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Consultation on regeneration plans for iconic building


People in Bishop Auckland are being asked for their views on plans for the former King James School building at consultation sessions this month.

Funding sought to restore building

Durham County Council and the South Durham Enterprise Agency (SDEA) are working in partnership to seek Heritage Lottery funding to restore the Grade II listed building. The former school is currently in extremely poor condition since being seriously damaged by fire in 2007. The proposal aims to turn the building into an enterprise centre which will not only act as a base for new and established local businesses but also offer in-house help to make sure they can thrive.

The planned enterprise centre will offer support and advice services for start-up businesses, be used to deliver entrepreneurial education and training programmes, and host networking events. As well as being located close to the town centre, the new offices will also provide spaces specifically designed to encourage arts, crafts and food producers and feature shared facilities to reduce costs for the businesses based there.

Consultation sessions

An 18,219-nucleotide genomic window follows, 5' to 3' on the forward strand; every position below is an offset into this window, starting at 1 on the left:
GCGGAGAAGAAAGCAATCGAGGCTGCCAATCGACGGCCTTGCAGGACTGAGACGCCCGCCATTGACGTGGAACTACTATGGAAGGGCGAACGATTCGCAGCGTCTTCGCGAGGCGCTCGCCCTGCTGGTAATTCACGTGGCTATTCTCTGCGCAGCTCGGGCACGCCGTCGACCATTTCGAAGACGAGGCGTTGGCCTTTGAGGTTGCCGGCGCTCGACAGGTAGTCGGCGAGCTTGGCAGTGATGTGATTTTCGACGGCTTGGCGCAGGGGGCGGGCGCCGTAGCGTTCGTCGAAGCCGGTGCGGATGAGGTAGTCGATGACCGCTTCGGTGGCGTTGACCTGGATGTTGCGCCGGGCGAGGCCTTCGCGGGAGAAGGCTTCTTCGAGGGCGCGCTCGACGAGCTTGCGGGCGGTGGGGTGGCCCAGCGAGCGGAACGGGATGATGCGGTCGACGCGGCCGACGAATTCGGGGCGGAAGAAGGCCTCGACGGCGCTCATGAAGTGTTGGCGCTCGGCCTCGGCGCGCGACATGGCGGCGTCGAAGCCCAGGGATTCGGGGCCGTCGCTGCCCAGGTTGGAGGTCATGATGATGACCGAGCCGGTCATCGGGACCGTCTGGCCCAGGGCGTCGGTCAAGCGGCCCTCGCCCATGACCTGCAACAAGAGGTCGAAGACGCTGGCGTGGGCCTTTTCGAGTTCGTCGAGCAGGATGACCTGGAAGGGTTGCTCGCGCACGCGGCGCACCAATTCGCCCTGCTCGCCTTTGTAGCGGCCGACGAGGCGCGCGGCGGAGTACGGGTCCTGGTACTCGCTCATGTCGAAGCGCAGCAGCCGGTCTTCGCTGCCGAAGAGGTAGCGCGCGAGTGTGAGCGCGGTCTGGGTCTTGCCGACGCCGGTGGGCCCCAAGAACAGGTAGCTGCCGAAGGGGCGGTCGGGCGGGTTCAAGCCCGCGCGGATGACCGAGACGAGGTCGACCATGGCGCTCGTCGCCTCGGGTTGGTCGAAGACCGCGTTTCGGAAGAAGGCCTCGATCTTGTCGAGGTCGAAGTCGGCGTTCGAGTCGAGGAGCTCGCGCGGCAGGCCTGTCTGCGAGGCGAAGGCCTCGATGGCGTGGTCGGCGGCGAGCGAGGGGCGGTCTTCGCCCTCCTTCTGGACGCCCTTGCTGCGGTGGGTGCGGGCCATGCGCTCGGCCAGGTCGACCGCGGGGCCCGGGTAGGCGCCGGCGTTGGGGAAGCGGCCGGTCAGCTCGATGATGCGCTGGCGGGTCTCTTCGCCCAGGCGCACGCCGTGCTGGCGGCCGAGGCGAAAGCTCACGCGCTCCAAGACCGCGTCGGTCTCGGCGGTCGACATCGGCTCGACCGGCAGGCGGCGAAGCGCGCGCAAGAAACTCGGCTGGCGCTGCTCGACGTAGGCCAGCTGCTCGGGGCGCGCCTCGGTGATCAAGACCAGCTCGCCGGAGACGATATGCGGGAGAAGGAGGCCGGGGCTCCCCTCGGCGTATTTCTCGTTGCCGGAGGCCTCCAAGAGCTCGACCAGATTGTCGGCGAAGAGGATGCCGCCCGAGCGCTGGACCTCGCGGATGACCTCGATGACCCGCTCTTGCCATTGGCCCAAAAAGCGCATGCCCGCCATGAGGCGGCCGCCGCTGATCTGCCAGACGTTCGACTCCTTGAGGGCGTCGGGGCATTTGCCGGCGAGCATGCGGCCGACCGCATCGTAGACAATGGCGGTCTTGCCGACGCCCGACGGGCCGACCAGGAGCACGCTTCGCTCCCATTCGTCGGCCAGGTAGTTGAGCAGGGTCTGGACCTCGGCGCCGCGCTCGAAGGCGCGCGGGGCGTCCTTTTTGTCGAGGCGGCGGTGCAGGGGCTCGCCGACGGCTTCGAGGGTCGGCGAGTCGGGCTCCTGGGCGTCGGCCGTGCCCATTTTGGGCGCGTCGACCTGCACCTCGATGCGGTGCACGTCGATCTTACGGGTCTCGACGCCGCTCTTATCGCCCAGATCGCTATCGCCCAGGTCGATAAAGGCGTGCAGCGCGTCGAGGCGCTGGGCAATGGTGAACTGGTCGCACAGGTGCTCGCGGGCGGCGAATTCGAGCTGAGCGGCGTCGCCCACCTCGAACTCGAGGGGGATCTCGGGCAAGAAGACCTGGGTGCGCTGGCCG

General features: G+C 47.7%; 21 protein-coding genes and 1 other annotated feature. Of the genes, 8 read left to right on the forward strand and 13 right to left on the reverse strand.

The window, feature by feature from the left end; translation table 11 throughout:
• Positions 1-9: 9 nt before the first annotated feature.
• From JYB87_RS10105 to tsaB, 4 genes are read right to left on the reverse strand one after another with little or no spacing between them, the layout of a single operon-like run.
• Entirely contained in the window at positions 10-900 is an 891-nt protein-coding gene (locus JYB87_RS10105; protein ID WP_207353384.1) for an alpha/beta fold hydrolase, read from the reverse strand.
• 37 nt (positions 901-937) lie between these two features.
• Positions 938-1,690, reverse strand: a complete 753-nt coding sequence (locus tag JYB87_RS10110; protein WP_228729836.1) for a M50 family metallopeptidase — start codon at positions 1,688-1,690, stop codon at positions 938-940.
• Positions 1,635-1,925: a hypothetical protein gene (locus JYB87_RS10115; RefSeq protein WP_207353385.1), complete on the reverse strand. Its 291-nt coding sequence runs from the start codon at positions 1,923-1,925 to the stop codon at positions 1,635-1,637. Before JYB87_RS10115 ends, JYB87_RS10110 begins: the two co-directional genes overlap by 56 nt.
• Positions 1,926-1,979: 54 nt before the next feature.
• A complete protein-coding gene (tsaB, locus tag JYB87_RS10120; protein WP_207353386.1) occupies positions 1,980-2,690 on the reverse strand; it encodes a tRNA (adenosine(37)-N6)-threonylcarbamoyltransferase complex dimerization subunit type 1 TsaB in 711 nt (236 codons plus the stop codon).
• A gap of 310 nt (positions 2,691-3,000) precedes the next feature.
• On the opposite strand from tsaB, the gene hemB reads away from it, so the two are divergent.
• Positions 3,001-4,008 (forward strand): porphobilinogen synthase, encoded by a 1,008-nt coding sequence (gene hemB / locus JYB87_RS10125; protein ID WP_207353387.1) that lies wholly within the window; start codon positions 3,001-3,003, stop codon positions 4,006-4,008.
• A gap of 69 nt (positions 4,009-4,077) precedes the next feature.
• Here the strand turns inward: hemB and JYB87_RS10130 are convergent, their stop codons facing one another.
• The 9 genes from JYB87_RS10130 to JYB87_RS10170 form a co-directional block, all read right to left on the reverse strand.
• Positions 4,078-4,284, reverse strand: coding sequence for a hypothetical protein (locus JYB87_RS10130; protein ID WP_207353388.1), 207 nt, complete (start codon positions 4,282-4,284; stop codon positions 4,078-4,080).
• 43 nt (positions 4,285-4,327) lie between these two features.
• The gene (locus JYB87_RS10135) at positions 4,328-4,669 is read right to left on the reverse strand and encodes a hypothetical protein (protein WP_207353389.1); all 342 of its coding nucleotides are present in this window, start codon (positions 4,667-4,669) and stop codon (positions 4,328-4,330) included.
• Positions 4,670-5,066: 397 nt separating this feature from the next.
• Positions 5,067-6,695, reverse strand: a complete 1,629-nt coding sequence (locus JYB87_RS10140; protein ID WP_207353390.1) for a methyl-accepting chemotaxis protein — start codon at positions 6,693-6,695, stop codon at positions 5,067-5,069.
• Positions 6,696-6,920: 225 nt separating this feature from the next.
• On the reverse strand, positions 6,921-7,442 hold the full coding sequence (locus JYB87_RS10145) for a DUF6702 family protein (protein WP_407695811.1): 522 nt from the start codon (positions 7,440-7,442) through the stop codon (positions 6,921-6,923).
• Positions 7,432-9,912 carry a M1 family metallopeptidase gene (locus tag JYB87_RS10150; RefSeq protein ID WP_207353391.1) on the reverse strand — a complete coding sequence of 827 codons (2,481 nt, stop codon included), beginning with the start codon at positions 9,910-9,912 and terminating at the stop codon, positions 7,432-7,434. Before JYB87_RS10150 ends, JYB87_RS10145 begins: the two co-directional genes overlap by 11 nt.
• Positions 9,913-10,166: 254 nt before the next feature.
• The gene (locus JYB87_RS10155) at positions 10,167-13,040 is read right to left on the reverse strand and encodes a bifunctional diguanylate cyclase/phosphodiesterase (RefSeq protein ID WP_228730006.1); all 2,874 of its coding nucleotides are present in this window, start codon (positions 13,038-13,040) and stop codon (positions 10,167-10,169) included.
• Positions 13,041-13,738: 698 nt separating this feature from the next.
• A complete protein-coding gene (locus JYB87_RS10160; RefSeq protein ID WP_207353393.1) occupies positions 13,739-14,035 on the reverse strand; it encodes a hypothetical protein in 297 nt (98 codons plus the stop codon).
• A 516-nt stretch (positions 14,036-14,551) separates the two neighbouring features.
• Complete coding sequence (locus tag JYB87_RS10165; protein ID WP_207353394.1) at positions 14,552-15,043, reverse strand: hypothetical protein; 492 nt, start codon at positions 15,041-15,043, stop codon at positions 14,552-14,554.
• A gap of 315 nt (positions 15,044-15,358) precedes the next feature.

As part of the bid, plans have now been drawn up for the building which people are invited to come and see at consultation sessions this month where they can also ask questions and provide feedback. The drop-in sessions will take place at Bishop Auckland Town Hall on:

  • Tuesday 19 May, 10am to 5pm
  • Wednesday 20 May, 10am to noon
  • Thursday 21 May, 10am to noon and 4pm to 6pm

Councillor Neil Foster, Durham County Council's Cabinet member for economic regeneration, said: "Our plans aim to rejuvenate this iconic building and see it used in a way that will create new jobs in the area and boost the local economy. We would love as many people in the area as possible to come along and see the plans, ask questions and let us know what they think."

Councillor Rob Yorke, chairman of the South Durham Enterprise Agency, said: "This is an exciting opportunity that we hope will restore a much loved building to not just house new and existing local businesses but offer them access to help and support that can help them thrive."

The Heritage Lottery Fund has recently introduced a Heritage Enterprise Grant for projects that save 'at risk' historic buildings and use them to improve economic growth which the partnership hopes to successfully appeal to for funding.

The SDEA is a not-for-profit agency whose focus is to create and sustain jobs in the local community. The SDEA will act as the lead applicant for the lottery funding and, if the bid is successful, manage the building and its operations once restored.

 

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